How To Deal With the Common Comma

Ann Patchett is a very good writer, as evidenced by her note to the New York Times in October 2014:

“To the Editor:

I was grateful to see my book This Is the Story of a Happy Marriage mentioned… When highlighting a few of the essays in the collection, the review mentions topics ranging from “her stabilising second marriage to her beloved dog” without benefit of comma, thus giving the impression that Sparky and I are hitched. While my love for my dog is deep, he married a dog named Maggie at Parnassus Books last summer as part of a successful fund-raiser for the Nashville Humane Association. I am married to Karl VanDevender. We are all very happy in our respective unions.”

The presence, or absence, of a comma can make or break a sentence. Here, the NYT reviewer forgot he was making a list. If it had been “from her stabilising second marriage, to her beloved dog, to her passion for books” then the commas would in all likelihood have made the newspaper. But because there are only two items, it all went hilariously wrong.

This is just one area in which commas can lead us astray. Let’s take a quick look at the type called the serial comma (also known as the Oxford or Harvard comma). It’s the comma that is often put before the word “and” in a list, and it has its lovers and its haters. There are people whose passion for the serial comma rivals that of Romeo for Juliet, and there are others who feel that writing “She was shopping for onions, bread, spinach, and juice” is the sure sign of a deranged mind.

The truth is somewhere in between. Most of the time there’s no real need for a serial comma, but it does have its moments. Grammarly, a website dedicated to all things language, gives a brilliant example of a sentence from Sky News – “Top stories: World leaders at Mandela tribute, Obama-Castro handshake and same-sex marriage date set…” One little comma would have kept both presidents from alleged bigamy.

The problem is that we’re all so familiar with the comma that it becomes a handy grammatical fallback. It has one of the longest histories in punctuation, starting life looking like a / and called a “virgule”. It was inserted by medieval monks whenever they felt a speaker should pause in reading from a manuscript. In the late 1400s, an Italian printer named Aldus Manutius lowered the line in relation to the words around it and curved it, creating the comma as we know it (he also invented the semicolon, italic type and a font called Bembo, which is still used today. Serious over-achiever.)

Its role as a mark to show readers where to draw breath survives in our habit of using a comma wherever we want a pause. But this can cause problems. Often we accidentally chop necessary bits off from the main body of sentences: “The dog we found, is the one my friend lost.” Each part of this sentence needs the other – the parts don’t make sense on their own – so there should be no comma in between.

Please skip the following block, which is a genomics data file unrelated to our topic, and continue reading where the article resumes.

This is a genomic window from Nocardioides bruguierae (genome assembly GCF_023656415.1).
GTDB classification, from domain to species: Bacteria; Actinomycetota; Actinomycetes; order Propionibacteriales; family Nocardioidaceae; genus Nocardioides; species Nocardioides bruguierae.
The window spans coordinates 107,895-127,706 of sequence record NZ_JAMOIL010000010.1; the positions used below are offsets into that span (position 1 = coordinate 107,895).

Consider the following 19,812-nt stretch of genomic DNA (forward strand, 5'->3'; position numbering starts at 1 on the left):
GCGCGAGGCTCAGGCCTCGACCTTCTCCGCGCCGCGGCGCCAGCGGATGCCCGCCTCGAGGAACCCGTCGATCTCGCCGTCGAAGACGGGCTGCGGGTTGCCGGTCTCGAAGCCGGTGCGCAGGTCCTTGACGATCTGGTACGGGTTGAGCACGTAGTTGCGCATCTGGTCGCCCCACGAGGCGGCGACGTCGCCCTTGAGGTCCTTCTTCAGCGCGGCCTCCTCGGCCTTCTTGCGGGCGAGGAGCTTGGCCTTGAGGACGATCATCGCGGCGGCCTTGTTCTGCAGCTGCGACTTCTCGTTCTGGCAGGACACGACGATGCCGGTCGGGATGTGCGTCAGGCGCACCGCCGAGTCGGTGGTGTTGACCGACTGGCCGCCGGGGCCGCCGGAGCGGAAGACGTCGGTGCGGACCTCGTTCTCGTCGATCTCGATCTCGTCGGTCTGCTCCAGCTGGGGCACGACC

The reason some people would put that comma in is that it sounds as though the first part of the sentence is introductory, and it’s right to have a comma after an introductory clause: “A renowned cardsharp, Ian was not to be trusted when it came to friendly poker games.” But this is only OK if the words or words aren’t vital to the rest of the sentence. “So, I think I like the blue best” needs a comma, because “so” is being used as a filler word and could be dropped. But “The bats had moved away months earlier. So the birds were to blame after all” is different. “So” here means “as you can see from the argument I’ve just presented” and is necessary.

A good rule is to read the sentence without the words separated out by a comma. Does it still make sense and have the same basic meaning? Excellent! Comma stays! No? Remove it. Be fierce in checking that the meaning remains the same: “I went shopping with my friend, Claire” means that I only have one friend, and her name is Claire. Take out the comma and I have several, including Claire.

Two small pitfalls remain. The first is that if you use one comma to mark off an extra bit in the middle of a sentence, you need to use another to mark the end of the extra bit. “The keyboard, which was only a year old, bore the stains of many a desk lunch.”

The second is that it usually doesn’t work well when commas are used to link complete sentences. Called a “comma splice”, it creates sentences like: “The Middle Ages were frequently violent, life expectancies were lower than today.” Read it out loud and you’ll hear that you naturally stop at the end of the first section and pause – start a new sentence – before the second. For writers who don’t like the choppy sound of two short related sentences, add a linking word like “and” or “but” after the comma, or use a semicolon or dash instead of a comma.

As long as your sentences still make sense and mean what you mean them to, you’re probably doing well in the comma department. Try not to get too caught up. E.B. White, famous writer and style guru, once wrote that “Commas in The New Yorker fall with the precision of knives in a circus act, outlining the victim.” In an ideal world, I’d suggest clinical punctuation, not forensic.


You need commas to:

  • Separate the items in a list. Usually you don’t require one before the “and”.
  • Separate an introductory or afterthought clause: “And so they lived happily ever after, if we ignore the arguments over housework.”
  • Separate non-essential parts of a sentence: “A local resident, Lee Chang, said that the river often flooded.”
  • Link short related sentences with an “and” or “but”: “Life was brutal there, but it was better than the alternative.”

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